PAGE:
All patients received an enhanced recovery after surgery (ERAS) pathway at our institution [11]. The pelvic drain was usually removed on the 7th day postoperatively when no urinary leakage was noted, and the Single-J stents were removed on postoperative day 14. Follow-up was planned according to our institutional protocol and the data were obtained through WeChat, telephone interviews, and outpatient services. Patients were followed up at 1 month postoperatively, every 3 months in the first year, every 6 months in the second year, and annually thereafter. Routine blood, renal function tests, urinary ultrasonography, or computed tomography (CT) were performed at each outpatient follow-up visit.

Data collection and study outcomes

Data were prospectively collected on demographic and clinical variables, including age, gender, body mass index (BMI), Eastern Cooperative Oncology Group (ECOG) performance status, clinical tumor stage, preoperative upper collecting system status, previous abdominal surgery, smoking status, diabetes mellitus, preoperative mild hydronephrosis, and preoperative creatinine. Moreover, the following intraoperative variables were recorded: operative time, estimated blood loss (EBL), and intraoperative complications. Pathological extension of the primary tumor and lymph node involvement were assigned according to the 2017 TNM staging system [12]. The Society for Fetal Urology (SFU) grading system was used in the rating of hydronephrosis based on the appearance of the renal parenchyma and pelvicalyceal system on CT. Grade 0 is normal; in grade 1, the pelvis was slightly dilated; in grade 2, the calyx was mildly enlarged; in grade 3, the pelvis and calyces were severely dilated, and in grade 4, the parenchyma thickness was reduced and the pelvis and calyces were overly dilated [13].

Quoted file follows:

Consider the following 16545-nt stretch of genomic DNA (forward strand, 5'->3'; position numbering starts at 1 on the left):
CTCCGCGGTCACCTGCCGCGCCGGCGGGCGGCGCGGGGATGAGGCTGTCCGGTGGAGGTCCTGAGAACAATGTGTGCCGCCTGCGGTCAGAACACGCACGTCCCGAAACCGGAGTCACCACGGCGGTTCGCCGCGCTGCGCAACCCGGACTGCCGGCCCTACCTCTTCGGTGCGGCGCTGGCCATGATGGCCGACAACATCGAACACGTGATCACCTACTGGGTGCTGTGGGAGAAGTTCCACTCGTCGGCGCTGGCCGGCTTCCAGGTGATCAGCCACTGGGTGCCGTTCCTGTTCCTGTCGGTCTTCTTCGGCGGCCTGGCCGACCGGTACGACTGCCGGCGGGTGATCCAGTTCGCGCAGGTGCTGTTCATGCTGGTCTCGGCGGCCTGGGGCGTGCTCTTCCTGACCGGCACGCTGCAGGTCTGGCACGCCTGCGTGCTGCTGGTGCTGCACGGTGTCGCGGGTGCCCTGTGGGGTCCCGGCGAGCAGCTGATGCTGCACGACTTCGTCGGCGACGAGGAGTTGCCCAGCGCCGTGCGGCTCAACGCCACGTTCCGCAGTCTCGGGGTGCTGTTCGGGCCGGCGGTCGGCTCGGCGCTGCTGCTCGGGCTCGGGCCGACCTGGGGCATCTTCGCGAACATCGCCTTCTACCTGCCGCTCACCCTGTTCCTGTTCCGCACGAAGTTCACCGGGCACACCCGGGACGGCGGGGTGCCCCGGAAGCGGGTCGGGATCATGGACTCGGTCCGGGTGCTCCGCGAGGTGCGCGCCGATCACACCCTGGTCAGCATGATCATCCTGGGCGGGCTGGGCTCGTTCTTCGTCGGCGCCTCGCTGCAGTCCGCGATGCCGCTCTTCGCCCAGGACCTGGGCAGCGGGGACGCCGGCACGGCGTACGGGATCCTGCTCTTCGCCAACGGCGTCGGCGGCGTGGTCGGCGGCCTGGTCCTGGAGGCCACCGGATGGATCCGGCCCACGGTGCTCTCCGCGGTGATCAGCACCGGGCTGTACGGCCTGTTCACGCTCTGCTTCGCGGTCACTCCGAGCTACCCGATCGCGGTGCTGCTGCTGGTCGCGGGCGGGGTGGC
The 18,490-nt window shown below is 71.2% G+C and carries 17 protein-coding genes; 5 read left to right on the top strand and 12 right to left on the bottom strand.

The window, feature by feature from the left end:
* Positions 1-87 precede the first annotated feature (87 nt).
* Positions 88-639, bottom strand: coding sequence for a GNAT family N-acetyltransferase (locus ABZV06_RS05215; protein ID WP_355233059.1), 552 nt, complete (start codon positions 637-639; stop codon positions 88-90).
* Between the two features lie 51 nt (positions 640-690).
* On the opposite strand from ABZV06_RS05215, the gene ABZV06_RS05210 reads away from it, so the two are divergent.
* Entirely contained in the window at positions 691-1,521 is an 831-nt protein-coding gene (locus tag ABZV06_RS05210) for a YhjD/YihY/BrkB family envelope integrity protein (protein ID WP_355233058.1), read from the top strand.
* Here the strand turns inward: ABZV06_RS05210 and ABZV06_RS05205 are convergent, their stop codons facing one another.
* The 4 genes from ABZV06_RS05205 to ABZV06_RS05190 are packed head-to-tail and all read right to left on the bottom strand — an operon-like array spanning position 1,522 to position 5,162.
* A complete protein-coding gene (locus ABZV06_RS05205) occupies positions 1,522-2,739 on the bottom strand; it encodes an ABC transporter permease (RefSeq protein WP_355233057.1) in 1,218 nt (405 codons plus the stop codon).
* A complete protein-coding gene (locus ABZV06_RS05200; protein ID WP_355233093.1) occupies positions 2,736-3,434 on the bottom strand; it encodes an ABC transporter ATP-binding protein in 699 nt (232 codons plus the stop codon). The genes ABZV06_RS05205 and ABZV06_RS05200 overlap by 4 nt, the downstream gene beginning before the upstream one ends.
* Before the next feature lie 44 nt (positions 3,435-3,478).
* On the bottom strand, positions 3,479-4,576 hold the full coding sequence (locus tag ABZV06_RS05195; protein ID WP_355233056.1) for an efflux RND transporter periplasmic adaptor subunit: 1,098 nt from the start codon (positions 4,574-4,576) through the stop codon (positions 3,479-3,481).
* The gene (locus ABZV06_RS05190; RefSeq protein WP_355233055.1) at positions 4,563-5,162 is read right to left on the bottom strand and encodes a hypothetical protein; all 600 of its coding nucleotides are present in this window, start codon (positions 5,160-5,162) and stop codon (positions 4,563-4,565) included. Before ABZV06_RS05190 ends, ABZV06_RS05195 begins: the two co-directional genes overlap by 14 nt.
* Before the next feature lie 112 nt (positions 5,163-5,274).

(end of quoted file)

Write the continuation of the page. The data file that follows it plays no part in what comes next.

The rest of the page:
The primary endpoint of the study was small bowel obstruction (SBO) within 90 days and the occurrence of UAS during long-term follow-up. Complications that occurred within 90 days after surgery was defined as short-term complications or 3 months after surgery was defined as long-term complications. Short-term complications were classified according to the Dindo modification of the Clavien system [14]. UAS was defined as upper collecting system dilatation requiring surgical treatment [6].

Statistical Analysis

All analyses were performed using SPSS 23.0 (IBM, Armonk, NY, USA) software. Outcomes were expressed as mean and standard deviation or median and/or median and interquartile range (IQR) for continuous variables and as the number of cases and percentage for categorical variables. To compare the differences between the two groups, continuous variables were assessed using the Student t-test or Mann–Whitney U test, and categorical variables were evaluated by the χ2 or fisher exact test. All p values were two-sided, with p < 0.05 indicating statistical significance.

Results

Patient characteristics

84 patients who underwent LRC and ileal conduit urinary diversion were included in this research. Of them, 54 were treated by the conventional technique, and 30 were treated by the modified technique. Table 1 summarizes baseline patient demographics and preoperative characteristics. We observed a more frequent history of previous abdominal surgery (33.33% vs. 16.67%) in the study group than in the control group, although the difference was not statistically significant (p = 0.08). 13 patients had preoperative hydronephrosis (20.00% vs 12.96%, p = 0.399). In short, there was no significant difference in baseline characteristics between the two groups.

Table 1 Demographic and preoperative characteristics of the 84 patients included in the comparative analysis stratified by transposition of the left ureter in ileal conduit diversion

Operative and pathological outcomes

The operative and pathological outcomes of the two groups are presented in Table 2. 84 individuals underwent LRC and had an ileal conduit with a mean operative time of 271.3 ± 24.03 min in the study group and 279.57 ± 48.47 min in the control group (p = 0.299). Patients with postoperative pathological results above T2b were given adjuvant chemotherapy. Operative time, estimated blood loss, pathology type, TNM staging, and postoperative creatinine level were all statistically insignificantly different between the two groups (all p > 0.05).